SPRINT Auto Club 500Final
Edwards continues Roush Fenway dominance at CaliforniaFeb 25, 2008 - 10:42 PM FONTANA, California (Ticker) -- Not even the Hendrick Motorsports juggernaut has an answer to Roush Fenway Racing when it comes to racing at California in February.
Carl Edwards passed Hendrick's Jimmie Johnson with 13 laps remaining Monday afternoon and cruised to an easy victory in the NASCAR Sprint Cup Auto Club 500 at Auto Club Speedway.
It was the fourth straight win for Roush Fenway at this event, as Matt Kenseth was the two-time defending champion of this 250-lap event and Greg Biffle took the checkered flag in 2005.
Edwards averaged 132.704 miles per hour in a Ford Fusion and earned $340,500 for his eighth career win on NASCAR's top circuit. He took the checkered flag ahead of the Hendrick duo of Johnson and Jeff Gordon under caution as Dale Jarrett's Toyota hit the wall on the final lap.
"Carl Edwards was in another league," Gordon said. "We've got some work to do to catch those guys."
Ironically, it had been Roush Fenway that had been trying to keep pace with Hendrick, which won a second consecutive series title with Johnson last season and also placed Gordon and Kyle Busch in the 2007 Chase for the Championship.
The Roush Fenway drivers also struggled last season with NASCAR's Car of Tomorrow, which debuted in 16 races in 2007 and has been permanently instituted for all events this year.
But at California, the Roush Fenway Fords seemed to have turned the corner, as Kenseth finished fifth, David Ragan was 14th and Biffle 15th. Jamie McMurray finished 22nd but was running in the top 10 before scraping the wall in the closing laps.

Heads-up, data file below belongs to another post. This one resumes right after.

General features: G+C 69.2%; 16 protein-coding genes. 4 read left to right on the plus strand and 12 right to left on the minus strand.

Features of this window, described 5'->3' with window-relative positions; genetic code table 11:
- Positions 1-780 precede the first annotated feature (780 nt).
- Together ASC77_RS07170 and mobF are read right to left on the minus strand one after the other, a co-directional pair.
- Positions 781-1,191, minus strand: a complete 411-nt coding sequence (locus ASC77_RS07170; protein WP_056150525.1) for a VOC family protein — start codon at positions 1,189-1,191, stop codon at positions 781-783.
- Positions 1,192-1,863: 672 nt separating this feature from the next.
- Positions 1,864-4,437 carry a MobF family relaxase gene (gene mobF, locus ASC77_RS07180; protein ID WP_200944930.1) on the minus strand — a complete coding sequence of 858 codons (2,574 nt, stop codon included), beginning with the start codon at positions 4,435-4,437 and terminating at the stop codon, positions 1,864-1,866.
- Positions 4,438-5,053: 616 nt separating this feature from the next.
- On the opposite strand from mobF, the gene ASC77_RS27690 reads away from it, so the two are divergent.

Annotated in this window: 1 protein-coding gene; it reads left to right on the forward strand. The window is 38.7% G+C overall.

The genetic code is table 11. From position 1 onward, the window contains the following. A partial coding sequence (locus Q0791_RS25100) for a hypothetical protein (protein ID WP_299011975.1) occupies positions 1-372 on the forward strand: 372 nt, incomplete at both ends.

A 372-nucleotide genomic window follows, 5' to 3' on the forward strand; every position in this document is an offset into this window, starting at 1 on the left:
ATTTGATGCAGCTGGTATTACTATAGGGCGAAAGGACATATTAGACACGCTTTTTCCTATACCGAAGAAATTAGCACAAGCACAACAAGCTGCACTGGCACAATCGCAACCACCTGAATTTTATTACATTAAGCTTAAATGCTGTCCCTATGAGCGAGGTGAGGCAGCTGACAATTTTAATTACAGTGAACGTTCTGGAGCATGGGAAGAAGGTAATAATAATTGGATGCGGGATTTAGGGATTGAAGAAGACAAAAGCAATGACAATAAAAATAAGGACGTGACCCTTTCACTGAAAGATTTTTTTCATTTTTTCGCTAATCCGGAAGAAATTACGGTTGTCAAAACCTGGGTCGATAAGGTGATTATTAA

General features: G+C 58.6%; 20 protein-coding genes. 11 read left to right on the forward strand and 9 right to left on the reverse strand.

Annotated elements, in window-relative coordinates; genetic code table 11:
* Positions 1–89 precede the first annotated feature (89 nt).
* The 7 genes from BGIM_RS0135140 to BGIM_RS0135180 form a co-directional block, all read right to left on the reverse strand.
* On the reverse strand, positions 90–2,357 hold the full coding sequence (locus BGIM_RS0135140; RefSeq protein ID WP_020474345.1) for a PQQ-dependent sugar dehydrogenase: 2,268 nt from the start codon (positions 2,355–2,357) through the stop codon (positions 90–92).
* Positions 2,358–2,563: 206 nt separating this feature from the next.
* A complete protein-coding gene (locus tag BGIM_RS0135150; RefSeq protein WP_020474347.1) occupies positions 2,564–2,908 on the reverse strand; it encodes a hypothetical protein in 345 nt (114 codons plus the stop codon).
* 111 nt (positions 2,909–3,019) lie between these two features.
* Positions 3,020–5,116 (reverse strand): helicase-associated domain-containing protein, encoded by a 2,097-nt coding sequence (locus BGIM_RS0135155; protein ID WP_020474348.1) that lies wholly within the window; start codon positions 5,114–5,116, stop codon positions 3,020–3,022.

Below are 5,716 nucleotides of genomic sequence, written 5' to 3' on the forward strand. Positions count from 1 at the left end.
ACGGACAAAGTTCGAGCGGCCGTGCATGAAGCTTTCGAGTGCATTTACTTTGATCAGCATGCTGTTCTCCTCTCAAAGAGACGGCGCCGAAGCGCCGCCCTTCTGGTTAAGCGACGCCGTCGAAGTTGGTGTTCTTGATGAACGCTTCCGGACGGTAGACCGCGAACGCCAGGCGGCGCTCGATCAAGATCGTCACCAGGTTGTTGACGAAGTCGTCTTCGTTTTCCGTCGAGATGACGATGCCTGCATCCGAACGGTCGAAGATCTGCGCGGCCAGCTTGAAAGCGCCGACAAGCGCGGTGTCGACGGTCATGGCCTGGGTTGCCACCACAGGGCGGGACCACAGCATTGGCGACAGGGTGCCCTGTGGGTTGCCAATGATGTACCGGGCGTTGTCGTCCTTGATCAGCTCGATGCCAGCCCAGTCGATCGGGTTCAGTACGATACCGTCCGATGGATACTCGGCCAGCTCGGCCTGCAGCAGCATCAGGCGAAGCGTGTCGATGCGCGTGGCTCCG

"I hope it's an indication that we've caught up with (Hendrick)," Edwards said. "They were still second and third. They were the guys to beat today. I hope that this is a sign that were up to their standards, to their level. I believe we are."
Johnson started from the pole after qualifying was rained out on Friday. He also held the lead when the race re-started Monday, after only 87 laps were completed due to rain the previous day.
Johnson was also in front on lap 224 after the final round of pit stops under the 11th caution of the race. But it took Edwards only 13 laps to chase down Johnson to take the lead for good.
"I was just trying to go wherever Jimmie wasn't and then he went where I wasn't," Edwards said. "I'm lucky, he was a little bit loose because that would have been really, really tough to get by him if he wasn't so loose. We were very fortunate there."
Gordon caught a break when Jarrett hit the wall in the final lap as his engine blew. Luckily the field was frozen, locking Gordon into a third-place finish.
Johnson and Gordon got off to a tough start last week at the season-opening Daytona 500, finishing 27th and 39th, respectively.
"It's a good rebound from Daytona and we'll roll on," Johnson said. "I was too loose off the corners to do anything with Carl."
Busch brought his Toyota home fourth for the second straight week to take the top spot in the point standings. He leads Daytona 500 winner Ryan Newman by six points two races into the season. Newman finished 10th Monday in a Dodge.
On Sunday before the race was postponed, two separate early crashes that included Denny Hamlin and Dale Earnhardt Jr. were blamed on wet track conditions, as water seeped through the seams of the two-mile track.
Hamlin lost control and hit the wall on lap 14. Later, Casey Mears slid through water on lap 21 and collected Hendrick teammate Earnhardt. That caused former open-wheel star Sam Hornish Jr. to plow into Reed Sorenson.
With his hood crumpled up and bocking his vision, Hornish slammed into Mears, flipping his Chevrolet on its side. Of those drivers, only Earnhardt and Hamlin returned to action on Monday, finishing 40th and 41st, respectively.
The race featured 11 cautions, tying a track record, totaling 43 laps.
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